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Understanding How Opioids Affect the Brain

A man in distress, arms clasped over his head, deep in thought, illustrating the mental struggle linked to how opioids affect the brain.

It is no secret that the opioid epidemic is having a major impact across the country. More than 75 percent of the nearly 107,000 drug overdose deaths in 2021 involved an opioid. While the number of opioid prescriptions dispensed has been decreasing, illicit opioid use like fentanyl has been on the rise. 

With the variety of opioids available both legally and illegally, it is important to understand how opioids affect the brain. Recognizing warning signs associated with opioids makes it easier to identify when even legal use has become an issue for you or someone you love. 

Learning How the Brain Works 

To appreciate how opioids affect the brain, it is essential that we understand the basic functions of the brain. 

Our brains are made of approximately 86 billion neurons, or nerve cells, that send and receive messages throughout our bodies. These messages are sent through nearly 100 trillion connections that control everything we think, feel, and do. 

The messages in our brains come from neurotransmitters, or chemicals, that move from neuron to neuron. These chemicals travel through small gaps between neurons called synapses and attached to receptors, or receivers, on the neuron ends. Neurotransmitters are released in response to a variety of situations, such as movement, digestion, or stress. 

An illustration depicting two neurons connected by a synapse, labeled to showcase the fundamental structure of neuron communication. The larger circle magnifies the synapse area, illustrating the exchange with receptors and neurotransmitters. This diagram is used to show the neuronal pathways and processes and can provide an understanding on how opioids affect the brain.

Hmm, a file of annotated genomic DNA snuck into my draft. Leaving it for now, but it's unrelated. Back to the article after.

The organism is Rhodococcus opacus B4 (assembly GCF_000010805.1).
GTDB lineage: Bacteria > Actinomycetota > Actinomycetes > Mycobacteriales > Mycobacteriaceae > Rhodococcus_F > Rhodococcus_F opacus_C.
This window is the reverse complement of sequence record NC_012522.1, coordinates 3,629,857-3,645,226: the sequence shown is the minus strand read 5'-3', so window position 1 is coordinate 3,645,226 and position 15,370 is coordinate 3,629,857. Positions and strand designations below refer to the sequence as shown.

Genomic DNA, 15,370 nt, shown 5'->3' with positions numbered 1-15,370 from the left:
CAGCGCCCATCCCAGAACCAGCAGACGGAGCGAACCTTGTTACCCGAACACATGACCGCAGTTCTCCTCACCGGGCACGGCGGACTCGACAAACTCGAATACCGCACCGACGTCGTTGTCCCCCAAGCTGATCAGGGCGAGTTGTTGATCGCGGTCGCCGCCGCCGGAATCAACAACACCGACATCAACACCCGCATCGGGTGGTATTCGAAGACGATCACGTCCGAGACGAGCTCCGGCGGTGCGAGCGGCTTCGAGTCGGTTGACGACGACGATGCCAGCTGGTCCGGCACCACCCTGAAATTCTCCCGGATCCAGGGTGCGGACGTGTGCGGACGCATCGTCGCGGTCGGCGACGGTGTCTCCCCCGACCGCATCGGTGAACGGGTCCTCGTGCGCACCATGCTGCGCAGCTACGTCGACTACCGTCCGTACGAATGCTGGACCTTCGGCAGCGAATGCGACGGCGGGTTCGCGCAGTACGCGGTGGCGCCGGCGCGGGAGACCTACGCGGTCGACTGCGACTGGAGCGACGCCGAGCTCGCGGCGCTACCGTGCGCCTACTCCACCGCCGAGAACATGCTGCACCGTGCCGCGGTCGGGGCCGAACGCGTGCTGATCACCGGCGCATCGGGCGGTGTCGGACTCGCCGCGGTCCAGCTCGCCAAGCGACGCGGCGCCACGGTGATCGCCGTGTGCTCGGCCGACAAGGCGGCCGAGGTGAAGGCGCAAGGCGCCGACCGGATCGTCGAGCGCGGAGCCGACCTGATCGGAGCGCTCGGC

The Brain’s Response to Pain 

One of the situations that triggers a response from your brain is pain. Whether you stub your toe or break your wrist, your brain recognizes pain and releases chemicals to help relieve it. 

These chemicals are known as endorphins, the body and brain’s natural painkillers. The word “endorphin” comes from the phrase “endogenous morphine.” “Endogenous” means it is created in the body, and “morphine” means it mimics the effects of that opioid. 

As your brain releases endorphins, they attach to receptors in your brain’s reward center, causing another chemical – dopamine – to be released. Dopamine is responsible for creating feelings of euphoria, which can be powerful for pain relief. 

How Opioids Affect the Brain 

Opioids may be naturally derived from poppy plants, such as morphine, or synthetically formulated in a lab, like fentanyl. However, they all offer temporary pain relief by mimicking the endorphins our bodies naturally produce. 

When opioids enter the brain, they attach to the same receptors as natural endorphins, providing the same pain relief experience. At the same time, opioids trigger the ventral tegmental area (VTA) of your brain’s reward system. This area releases dopamine to the nucleus accumbens (NAc), causing feelings of intense pleasure and satisfaction. 

An illustration of a human brain, highlighting the nucleus accumbens (NAc) and the ventral tegmental area (VTA), both areas that are affected by opioid use and how opioids affect the brain.